Rent Shop Volunteer Join

Q. Who is Mr. Smarty Plants?

A: There are those who suspect Wildflower Center volunteers are the culpable and capable culprits. Yet, others think staff members play some, albeit small, role. You can torture us with your plant questions, but we will never reveal the Green Guru's secret identity.

Help us grow by giving to the Plant Database Fund or by becoming a member

Did you know you can access the Native Plant Information Network with your web-enabled smartphone?

Share

Ask Mr. Smarty Plants

Ask Mr. Smarty Plants is a free service provided by the staff and volunteers at the Lady Bird Johnson Wildflower Center.

Search Smarty Plants
See a list of all Smarty Plants questions

Please forgive us, but Mr. Smarty Plants has been overwhelmed by a flood of mail and must take a break for awhile to catch up. We hope to be accepting new questions again soon. Thank you!

Need help with plant identification, visit the plant identification page.

 
rate this answer
1 rating

Monday - July 26, 2010

From: Albuquerque, NM
Region: Southwest
Topic: Compost and Mulch, Grasses or Grass-like, Vines
Title: Fast-growing vine for cinder block wall in Albuquerque
Answered by: Barbara Medford

QUESTION:

I live in Albuquerque, N.M. and have a cement/cinder block wall and was wondering if there is a vine I can plant which will be easy to grow, grow fast and cover my wall without any type of help like a trellis? Would prefer something not too invasive. Thanks Mr. Smarty Pants.

ANSWER:

Albuquerque, in Bernalillo County of New Mexico, west central New Mexico is very arid and the USDA Hardiness Zones vary from 6b to 7a, because of canyons and mesas around the city. We are going to go to our Native Plant Database and search on "vines" for New Mexico. You didn't say how much sunlight the plants would have, but growing there against a cement wall, the heat would be pretty intense. We just flew into and then out of Albuquerque, and coming down from 8500 ft. in a ski resort was a big shock with the heat and dry air.

Okay, we're back from our Native Plant Database, and we struck out. There are not many vines native to New Mexico, and most of them are pretty unattractive.  What few vines were a possibility were definitely going to need support, as in a trellis. They are all deciduous, and we are pretty sure you want something that will soften that cinder block wall and not scraggly vine canes. So, let's try a different approach.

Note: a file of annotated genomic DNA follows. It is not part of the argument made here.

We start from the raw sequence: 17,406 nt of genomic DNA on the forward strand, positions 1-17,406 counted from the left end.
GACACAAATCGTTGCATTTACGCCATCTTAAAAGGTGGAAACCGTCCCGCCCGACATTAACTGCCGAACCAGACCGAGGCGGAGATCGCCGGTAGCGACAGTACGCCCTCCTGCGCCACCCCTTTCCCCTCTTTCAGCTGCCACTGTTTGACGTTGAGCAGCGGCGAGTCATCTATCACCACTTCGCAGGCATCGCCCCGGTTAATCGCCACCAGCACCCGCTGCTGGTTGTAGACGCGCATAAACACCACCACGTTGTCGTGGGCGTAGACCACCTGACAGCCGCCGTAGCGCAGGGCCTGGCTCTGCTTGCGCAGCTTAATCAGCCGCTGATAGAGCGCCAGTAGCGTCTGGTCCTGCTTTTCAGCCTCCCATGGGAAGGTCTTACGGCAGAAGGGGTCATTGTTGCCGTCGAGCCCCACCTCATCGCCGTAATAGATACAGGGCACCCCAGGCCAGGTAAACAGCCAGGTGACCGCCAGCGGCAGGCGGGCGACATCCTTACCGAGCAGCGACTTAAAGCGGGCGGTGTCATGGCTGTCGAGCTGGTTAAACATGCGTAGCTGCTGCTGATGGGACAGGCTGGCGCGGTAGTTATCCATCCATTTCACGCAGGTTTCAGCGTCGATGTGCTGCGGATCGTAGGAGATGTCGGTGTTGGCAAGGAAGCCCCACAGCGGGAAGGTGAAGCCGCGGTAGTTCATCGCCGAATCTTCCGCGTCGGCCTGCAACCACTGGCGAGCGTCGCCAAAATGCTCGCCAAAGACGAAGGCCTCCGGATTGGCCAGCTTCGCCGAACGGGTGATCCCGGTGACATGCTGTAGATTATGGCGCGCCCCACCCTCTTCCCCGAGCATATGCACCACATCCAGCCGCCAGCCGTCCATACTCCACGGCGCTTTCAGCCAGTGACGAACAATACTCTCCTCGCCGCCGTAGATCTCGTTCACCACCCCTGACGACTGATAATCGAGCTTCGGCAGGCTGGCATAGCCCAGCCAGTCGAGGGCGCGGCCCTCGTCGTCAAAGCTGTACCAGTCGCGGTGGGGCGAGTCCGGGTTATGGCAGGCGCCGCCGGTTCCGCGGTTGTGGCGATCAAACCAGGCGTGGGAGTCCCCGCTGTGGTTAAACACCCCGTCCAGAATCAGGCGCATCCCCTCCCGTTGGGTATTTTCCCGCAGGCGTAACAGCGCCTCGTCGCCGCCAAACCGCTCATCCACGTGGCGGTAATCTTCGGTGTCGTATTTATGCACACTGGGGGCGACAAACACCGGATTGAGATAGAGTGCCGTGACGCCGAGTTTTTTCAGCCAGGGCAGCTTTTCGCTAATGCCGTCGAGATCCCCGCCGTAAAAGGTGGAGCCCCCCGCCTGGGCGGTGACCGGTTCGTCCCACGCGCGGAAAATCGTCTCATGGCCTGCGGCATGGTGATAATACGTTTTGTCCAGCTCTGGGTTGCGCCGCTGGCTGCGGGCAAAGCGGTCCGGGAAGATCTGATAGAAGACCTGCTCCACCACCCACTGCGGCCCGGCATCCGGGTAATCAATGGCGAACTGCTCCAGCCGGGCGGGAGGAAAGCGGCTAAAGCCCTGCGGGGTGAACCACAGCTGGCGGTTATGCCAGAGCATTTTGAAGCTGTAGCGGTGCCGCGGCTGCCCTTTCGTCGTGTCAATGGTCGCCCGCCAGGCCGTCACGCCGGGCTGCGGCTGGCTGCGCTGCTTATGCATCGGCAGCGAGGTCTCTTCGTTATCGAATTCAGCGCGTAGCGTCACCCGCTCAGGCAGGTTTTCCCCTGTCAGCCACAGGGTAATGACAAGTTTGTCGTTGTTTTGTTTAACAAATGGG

First, clean the wall up and clear out any weeds or debris around it. Then, buy a can of masonry paint tinted a nice warm color; in Albuquerque, we would personally like an adobe color, but it's also a good place for sky-blue or bright pink or whatever suits your fancy.  When that's all done and dry, work a little compost into the soil where you are going to plant, in front of the wall. You can purchase compost in bags at any nursery, or build your own compost pile, but that takes a while. The compost will add nutrients to the soil, and make nutrients from the soil more available to plant roots. And since your soil is most likely caliche, you will give the new young roots a break before they have to dig into that. 

What we are going to suggest for that space is ornamental native grasses. Some of them will be attractive all year, and hold their place in front of the wall. These are not mowable lawn-type grasses, but tall prairie grasses. Most of them will hold their place all year, require low watering and maintenance is cutting them back to about 6 inches in early Spring. All of them are native to your area and adapted over eons to the conditions in the environment. Follow each plant link to learn projected size, light requirements and habits.

Native Grasses for Albuquerque:

Andropogon gerardii (big bluestem)

Bothriochloa laguroides ssp. torreyana (silver beardgrass)

Chloris virgata (feather fingergrass)

Elymus elymoides ssp. brevifolius (squirreltail)

Hordeum jubatum (foxtail barley)

Muhlenbergia arenicola (sand muhly)

Schizachyrium scoparium (little bluestem)

Sorghastrum nutans (Indiangrass)

From our Native Plant Image Gallery:


Andropogon gerardii

Sporobolus compositus

Chloris virgata

Elymus elymoides ssp. brevifolius

Hordeum jubatum

Muhlenbergia arenicola

Schizachyrium scoparium

Sorghastrum nutans

 

 

 

 

More Compost and Mulch Questions

Caring for Texas Buckeye in Buda TX
February 07, 2011 - I have a Texas Buckeye that is planted in a moderate amount of shade. It is growing very slowly, and only holds on to it's leaves from late March to August. It has been in the ground for about 4-5 ye...
view the full question and answer

Dividing blackeyed susans in Lake Ronkoko NY
July 06, 2009 - How are you supposed to divide blackeyed susan's? And when is the best time to do this?
view the full question and answer

Frost damage to native plants in Austin
December 19, 2011 - Hello, We bought a number of native plants at this fall's WFC sale and planted them. The recent frost seems to have defoliated our pitcher sage, beautyberry, butterflyweed, and flame acanthus plan...
view the full question and answer

Native plants for screen in Colleyville TX
March 12, 2009 - My soil is pure sand that goes down as far as I can dig. I am needing native plants to use as a screen, that grow to be 6-10 ft. tall. Also, since my plantings dry out so quickly, would it be helpfu...
view the full question and answer

Using cedar chips as mulch in Wimberley, TX
August 19, 2010 - In TX Hlll Country there is an abundance of wood chips, usually "cedar", which I have used as plant mulch. Since wood chips extract nitrogen to decay, do you consider chips a poor choice as plant m...
view the full question and answer

Support the Wildflower Center by Donating Online or Becoming a Member today.